# Questions tagged [reference-request]

This tag is used if a reference is needed in a paper or textbook on a specific result.

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### Is there an introduction to probability theory from a structuralist/categorical perspective?

The title really is the question, but allow me to explain. I am a pure mathematician working outside of probability theory, but the concepts and techniques of probability theory (in the sense of ...
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### Ways to prove the fundamental theorem of algebra

This seems to be a favorite question everywhere, including Princeton quals. How many ways are there? Please give a new way in each answer, and if possible give reference. I start by giving two: ...
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### Similarities between Post's Problem and Cohen's Forcing

Remark: I have since learned that G.H. Moore addresses this question in the third reference listed at the end of this post, beginning on p. 157 in which he cites a letter from Kreisel to Gödel dated 4/...
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### Hecke equidistribution

For a prime $p\equiv 1\pmod{4}$, we can write $p=a^2+b^2=N(a+bi)$. Therefore $$a+bi=p^{1/2}e^{i\varphi}$$ where $\varphi\in [0,2\pi]$. I know that Hecke proved that $\varphi$ is equidistributed. I ...
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### Riemann zeta function at positive integers and an Appell sequence of polynomials related to fractional calculus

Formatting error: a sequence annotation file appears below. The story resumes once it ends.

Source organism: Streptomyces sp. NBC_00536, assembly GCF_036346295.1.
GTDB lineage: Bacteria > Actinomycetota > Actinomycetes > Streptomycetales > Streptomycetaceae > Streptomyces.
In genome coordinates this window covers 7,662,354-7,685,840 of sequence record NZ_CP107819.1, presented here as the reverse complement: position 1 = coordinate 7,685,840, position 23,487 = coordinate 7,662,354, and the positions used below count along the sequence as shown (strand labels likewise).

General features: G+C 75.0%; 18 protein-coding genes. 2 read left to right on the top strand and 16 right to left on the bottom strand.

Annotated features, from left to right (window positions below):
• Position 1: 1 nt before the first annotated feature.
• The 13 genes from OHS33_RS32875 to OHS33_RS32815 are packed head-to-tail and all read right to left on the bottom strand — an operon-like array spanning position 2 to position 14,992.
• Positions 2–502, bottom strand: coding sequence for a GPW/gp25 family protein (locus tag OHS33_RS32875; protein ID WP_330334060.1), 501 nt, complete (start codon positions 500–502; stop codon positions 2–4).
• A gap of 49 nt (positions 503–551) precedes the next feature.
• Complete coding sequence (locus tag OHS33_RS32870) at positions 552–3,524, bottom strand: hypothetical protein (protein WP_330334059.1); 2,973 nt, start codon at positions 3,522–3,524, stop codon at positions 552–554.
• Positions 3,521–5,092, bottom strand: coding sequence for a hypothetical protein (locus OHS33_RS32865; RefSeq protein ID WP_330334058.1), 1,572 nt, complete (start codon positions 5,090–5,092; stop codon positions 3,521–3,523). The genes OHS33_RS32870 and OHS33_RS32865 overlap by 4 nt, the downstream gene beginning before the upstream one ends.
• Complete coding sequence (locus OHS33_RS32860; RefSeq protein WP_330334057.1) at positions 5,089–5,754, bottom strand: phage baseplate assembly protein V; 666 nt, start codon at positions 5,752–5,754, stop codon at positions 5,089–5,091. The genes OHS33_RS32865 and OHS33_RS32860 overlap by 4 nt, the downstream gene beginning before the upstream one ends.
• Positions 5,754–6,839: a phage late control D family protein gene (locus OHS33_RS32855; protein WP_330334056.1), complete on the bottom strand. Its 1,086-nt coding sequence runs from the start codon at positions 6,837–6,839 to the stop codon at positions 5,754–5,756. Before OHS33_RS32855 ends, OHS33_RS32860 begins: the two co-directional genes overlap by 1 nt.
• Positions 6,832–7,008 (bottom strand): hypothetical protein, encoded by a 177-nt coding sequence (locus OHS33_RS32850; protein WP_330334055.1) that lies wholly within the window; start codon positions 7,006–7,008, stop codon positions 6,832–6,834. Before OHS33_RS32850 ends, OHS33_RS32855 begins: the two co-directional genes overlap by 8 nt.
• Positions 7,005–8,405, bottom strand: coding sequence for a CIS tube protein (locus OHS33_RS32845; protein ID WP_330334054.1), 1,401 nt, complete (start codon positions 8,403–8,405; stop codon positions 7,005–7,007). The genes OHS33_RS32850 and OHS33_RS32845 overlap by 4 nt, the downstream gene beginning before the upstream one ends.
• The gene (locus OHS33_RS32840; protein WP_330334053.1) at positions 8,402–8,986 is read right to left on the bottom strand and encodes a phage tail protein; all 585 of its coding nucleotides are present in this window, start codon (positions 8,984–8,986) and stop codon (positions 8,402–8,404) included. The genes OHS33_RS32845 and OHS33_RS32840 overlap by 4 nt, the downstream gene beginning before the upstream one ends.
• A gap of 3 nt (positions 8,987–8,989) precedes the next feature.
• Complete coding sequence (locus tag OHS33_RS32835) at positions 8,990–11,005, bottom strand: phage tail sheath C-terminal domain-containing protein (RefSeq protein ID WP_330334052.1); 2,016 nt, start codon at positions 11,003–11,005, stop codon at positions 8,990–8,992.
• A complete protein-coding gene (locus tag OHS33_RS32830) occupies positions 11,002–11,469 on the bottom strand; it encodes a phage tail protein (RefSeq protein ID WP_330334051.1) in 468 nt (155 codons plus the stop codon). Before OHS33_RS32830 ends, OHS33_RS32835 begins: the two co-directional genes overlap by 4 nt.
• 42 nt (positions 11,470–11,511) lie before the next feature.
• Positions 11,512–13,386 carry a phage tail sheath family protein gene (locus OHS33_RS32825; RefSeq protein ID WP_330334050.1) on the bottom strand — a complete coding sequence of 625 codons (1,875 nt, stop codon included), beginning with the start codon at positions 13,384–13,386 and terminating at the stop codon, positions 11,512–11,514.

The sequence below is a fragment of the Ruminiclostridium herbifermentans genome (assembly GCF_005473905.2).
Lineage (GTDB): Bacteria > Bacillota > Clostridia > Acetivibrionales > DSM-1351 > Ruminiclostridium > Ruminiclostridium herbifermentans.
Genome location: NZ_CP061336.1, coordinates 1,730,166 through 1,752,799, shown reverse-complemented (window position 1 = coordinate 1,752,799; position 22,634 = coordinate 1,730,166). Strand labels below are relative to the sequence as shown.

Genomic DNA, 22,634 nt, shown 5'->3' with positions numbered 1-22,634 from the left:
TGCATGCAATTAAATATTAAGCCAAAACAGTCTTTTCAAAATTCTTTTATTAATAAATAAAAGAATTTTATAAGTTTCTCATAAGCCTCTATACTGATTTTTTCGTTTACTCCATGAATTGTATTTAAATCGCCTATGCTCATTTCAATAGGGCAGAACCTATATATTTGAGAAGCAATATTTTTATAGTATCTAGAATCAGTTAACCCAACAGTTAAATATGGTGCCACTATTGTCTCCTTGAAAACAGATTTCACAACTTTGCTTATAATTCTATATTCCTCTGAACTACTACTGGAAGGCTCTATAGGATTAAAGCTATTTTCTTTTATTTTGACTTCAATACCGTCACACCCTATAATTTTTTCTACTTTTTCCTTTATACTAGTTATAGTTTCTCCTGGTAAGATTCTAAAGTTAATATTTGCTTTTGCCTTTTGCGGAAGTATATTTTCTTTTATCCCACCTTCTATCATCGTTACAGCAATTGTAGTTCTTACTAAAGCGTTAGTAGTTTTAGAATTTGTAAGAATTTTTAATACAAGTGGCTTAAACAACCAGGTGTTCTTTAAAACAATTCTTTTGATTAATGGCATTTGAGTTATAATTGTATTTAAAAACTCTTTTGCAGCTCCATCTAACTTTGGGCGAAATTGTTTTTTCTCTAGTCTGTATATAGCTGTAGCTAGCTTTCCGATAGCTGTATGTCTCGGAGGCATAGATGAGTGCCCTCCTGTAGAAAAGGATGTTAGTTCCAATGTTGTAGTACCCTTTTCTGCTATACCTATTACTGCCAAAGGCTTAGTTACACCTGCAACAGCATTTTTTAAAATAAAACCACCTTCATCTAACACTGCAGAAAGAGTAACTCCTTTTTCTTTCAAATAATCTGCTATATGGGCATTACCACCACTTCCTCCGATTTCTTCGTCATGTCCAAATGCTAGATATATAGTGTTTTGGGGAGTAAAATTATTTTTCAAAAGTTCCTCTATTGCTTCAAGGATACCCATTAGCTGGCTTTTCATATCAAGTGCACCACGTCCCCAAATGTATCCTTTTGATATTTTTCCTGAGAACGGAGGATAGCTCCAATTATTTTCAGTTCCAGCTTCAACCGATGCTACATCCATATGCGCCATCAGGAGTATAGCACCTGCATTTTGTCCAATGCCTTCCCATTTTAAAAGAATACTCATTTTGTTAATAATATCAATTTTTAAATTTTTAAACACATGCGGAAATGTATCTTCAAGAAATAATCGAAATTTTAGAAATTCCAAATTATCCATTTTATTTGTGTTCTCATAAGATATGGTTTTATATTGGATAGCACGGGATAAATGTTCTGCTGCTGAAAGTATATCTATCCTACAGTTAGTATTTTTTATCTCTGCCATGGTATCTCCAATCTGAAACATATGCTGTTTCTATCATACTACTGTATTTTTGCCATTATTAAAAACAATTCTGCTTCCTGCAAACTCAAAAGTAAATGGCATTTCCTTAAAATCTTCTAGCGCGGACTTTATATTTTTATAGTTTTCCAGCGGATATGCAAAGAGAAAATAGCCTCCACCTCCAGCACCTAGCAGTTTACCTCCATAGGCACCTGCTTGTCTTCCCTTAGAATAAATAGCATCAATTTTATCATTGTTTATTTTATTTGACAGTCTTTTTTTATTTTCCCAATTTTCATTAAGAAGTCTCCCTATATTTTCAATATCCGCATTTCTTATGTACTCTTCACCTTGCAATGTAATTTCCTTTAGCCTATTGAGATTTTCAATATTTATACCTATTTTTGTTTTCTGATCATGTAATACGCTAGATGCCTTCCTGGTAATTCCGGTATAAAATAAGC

I was exploring some raising and lowering operators related to an infinitesimal generator for fractional integro-derivatives and found an Appell sequence of polynomials, i.e., an infinite sequence of ...
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The Fourier transform of the volume form of the (n-1)-sphere in $\mathbf R^n$ is given by the well-known formula $$\int_{S^{n-1}}e^{i\langle\mathbf a,\mathbf u\rangle}d\sigma(\mathbf u) = (2\pi)^{\nu ... 1answer 1k views ### Obtaining non-normal varieties by pushout In his answer to this MO question, Karl Schwede claimed that every non-normal variety can be obtained by an appropriate pushout diagram, as sketched in that answer. This would give substance to the ... 2answers 3k views ### 3D models of the unfoldings of the hypercube? There are (apparently) 261 distinct unfoldings of the 4D hypercube, a.k.a., the tesseract, into 3D.1 These unfoldings (or "nets") are analogous to the 11 unfoldings of the 3D cube into the plane.2 ... 1answer 2k views ### Points on a sphere Wonder whether any of you know where it was that the following pearl of topology first appeared: Prove that at any instant of time you can find three isothermal points on the surface of the Earth ... 2answers 2k views ### Integer-distance sets Let S be a set of points in \mathbb{R}^d; I am especially interested in d=2. Say that S is an integer-distance set if every pair of points in S is separated by an integer Euclidean distance. ... 2answers 1k views ### Reference request on birational invariance of Chow group of zero cycles of degree zero Let CH_0(X)^0 denote the group of zero cycles of degree zero modulo rational equivalence. I am looking for a reference for the following fact: If X and Y are smooth and projective varieties ... 1answer 2k views ### Dirichlet series expansion of an analytic function Let F(s)=\sum_{n\geq 1}\frac{a_n}{n^s} be a Dirichlet series with (finite) abscissa of absolute convergence \sigma_a. It can be shown that \forall \sigma >\sigma_a:$$\lim_{T\to\infty}\frac{1}...
A few years ago I first read about the marvelous Euler identity: $\sum_{n\in\mathbb{N}}p(n)z^n=\prod_{k\geq1}\frac{1}{1-z^k}$, where $p(n)$ is the number of partitions of $n$ ($p(0)=1$ by convention)...